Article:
Our Urban Development Ministry is more concerned with the vestiges of the British rule, and opposes a war memorial near India Gate in the name of preserving heritage. India Gate was built in the memory of soldiers who died in World War I during the British rule. India has fought five wars since Independence and over 40,000 soldiers have made the supreme sacrifice. Opposition to a war memorial on frivolous grounds is an affront to the memory of martyrs and displays shameless insensitivity to the feelings of those who have lost their family members. But then, no political leader or bureaucrat can be faulted for their inability to appreciate these issues as they never send their progeny to the military.

Look at the treatment meted out to India`s tallest military leader, Field Marshal Sam Manekshaw, the architect of India`s greatest victory ever. It took the Government decades to determine and release his dues. India has not found him worthy of its highest national honour, the `Bharat Ratna`. No political leader thought it necessary to attend his funeral.

In Britain and the US, heads of the State with full national leadership would have made it a point to be present to pay a nation`s grateful respects.

Nelson`s Column at Trafalgar Square occupies the pride of place in London. London boasts of numerous statues of military heroes. No statues of political leaders are seen in the developed countries. India, on the contrary, has not found it necessary to honour Field Marshal Manekshaw`s memory whereas statues of political leaders (many with dubious credentials) dot New Delhi.

It will not be out of place here to recall the speech of President Obama at the Veterans of Foreign Wars Convention at the Phoenix Convention Center on 17 August 2009. He said, `You have fulfilled your responsibilities. And now a grateful nation must fulfill ours. Whether you've left the service in 2009 or 1949, we will fulfill our responsibility to deliver the benefits and care that you earned.` He described America`s commitment to its veterans as sacred bonds and a sacred trust Americans are honour bound to uphold.

`You have done your duty - to your fallen comrades, to your communities, to your country. You have always fulfilled your responsibilities to America. And so long as I am President of the United States, America will always fulfill its responsibilities to you`, he declared.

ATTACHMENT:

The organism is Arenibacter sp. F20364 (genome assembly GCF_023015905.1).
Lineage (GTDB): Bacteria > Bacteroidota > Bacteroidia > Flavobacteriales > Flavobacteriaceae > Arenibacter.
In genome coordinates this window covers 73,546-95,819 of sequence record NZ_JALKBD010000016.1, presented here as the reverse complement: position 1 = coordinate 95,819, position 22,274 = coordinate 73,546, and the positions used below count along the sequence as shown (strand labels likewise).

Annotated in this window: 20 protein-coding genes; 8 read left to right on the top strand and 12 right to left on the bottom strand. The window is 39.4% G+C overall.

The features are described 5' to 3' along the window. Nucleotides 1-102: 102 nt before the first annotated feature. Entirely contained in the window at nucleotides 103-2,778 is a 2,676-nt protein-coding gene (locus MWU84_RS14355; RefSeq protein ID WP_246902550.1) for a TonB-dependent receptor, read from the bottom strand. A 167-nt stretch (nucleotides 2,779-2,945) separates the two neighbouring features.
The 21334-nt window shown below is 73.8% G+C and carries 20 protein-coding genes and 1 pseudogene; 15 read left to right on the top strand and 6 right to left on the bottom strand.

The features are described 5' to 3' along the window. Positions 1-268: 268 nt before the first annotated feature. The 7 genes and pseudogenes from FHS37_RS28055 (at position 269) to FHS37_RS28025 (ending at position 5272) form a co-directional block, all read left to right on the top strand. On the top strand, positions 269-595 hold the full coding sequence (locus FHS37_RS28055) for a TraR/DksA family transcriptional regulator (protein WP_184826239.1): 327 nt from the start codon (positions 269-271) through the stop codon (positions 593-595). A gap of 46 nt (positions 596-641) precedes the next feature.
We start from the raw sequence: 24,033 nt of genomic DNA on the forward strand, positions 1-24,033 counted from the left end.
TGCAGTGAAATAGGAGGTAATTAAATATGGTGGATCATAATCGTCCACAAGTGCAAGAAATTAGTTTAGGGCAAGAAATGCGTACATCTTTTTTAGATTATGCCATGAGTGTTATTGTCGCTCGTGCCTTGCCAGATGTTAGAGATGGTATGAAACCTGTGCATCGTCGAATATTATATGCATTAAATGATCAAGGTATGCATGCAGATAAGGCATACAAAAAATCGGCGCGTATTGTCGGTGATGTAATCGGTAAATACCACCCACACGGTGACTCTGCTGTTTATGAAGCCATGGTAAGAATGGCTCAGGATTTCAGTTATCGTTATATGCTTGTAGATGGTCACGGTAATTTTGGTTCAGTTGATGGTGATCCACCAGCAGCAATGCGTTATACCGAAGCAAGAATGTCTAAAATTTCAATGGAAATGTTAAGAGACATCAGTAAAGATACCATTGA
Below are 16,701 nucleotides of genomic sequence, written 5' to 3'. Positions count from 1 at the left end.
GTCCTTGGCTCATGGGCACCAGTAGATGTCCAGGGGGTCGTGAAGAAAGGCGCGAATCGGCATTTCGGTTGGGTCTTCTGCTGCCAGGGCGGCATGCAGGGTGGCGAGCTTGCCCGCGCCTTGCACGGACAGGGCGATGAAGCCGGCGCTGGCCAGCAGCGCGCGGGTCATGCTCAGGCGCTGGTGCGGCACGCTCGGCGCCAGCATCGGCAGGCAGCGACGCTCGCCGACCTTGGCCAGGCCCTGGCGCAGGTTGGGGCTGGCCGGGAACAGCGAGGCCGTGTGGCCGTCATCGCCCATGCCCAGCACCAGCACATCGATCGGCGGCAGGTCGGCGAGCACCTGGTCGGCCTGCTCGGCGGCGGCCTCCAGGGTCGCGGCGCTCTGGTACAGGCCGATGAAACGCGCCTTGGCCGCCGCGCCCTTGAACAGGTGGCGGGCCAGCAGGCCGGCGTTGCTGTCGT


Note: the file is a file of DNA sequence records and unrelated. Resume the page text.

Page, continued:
Contrast the above pledge and assurance with the apathetic treatment meted out to the ex-servicemen in India. In the recent past, India was witness to the most unfortunate sight of numerous military veterans returning their medals to the President to register their protest against the Government`s indifference to their pleas. Medals earned during active service are the proudest possession of soldiers, and their being driven to surrender them should have made the Government sit up and take note.

But true to its wont, it remained totally unconcerned and unmoved. Not a single Government leader or official has considered it necessary to talk to the protesting veterans to resolve the issues. This episode will certainly go down as a dark chapter in the history of Independent India.

India won the Kargil War of 1999 at a huge cost -- 527 officers and soldiers sacrificed their lives while over a 1,000 sustained battle injuries, many maimed forever. Yet, a senior Congress leader, Mr Rashid Alvi, had the impudence to state that commemoration was not warranted as the war took place due to an intelligence failure of the BJP Government. Every Indian soldier, both serving and retired, was aghast at the brazenness of the logic.

A notion has been deliberately perpetuated that the military must be kept under control through the bureaucracy lest it acquires political ambitions. Examples of Pakistan and Bangladesh are quoted to implant the fear of a military takeover in the minds of gullible and ignorant political leadership. A systematic and well planned strategy has been orchestrated to downgrade the military`s standing. The Sixth Central Pay Commission was the latest master stroke.

Although the public at large still holds the military in high esteem, a deliberate media campaign is being orchestrated by some elements with vested interests to show the military in a poor light. Instead of appreciating the military for initiating prompt disciplinary action against defaulters -- handful acts of misdemeanor and indiscretion in a 1.3 million strong organisation -- such cases are sensationalised to paint a negative picture of the services.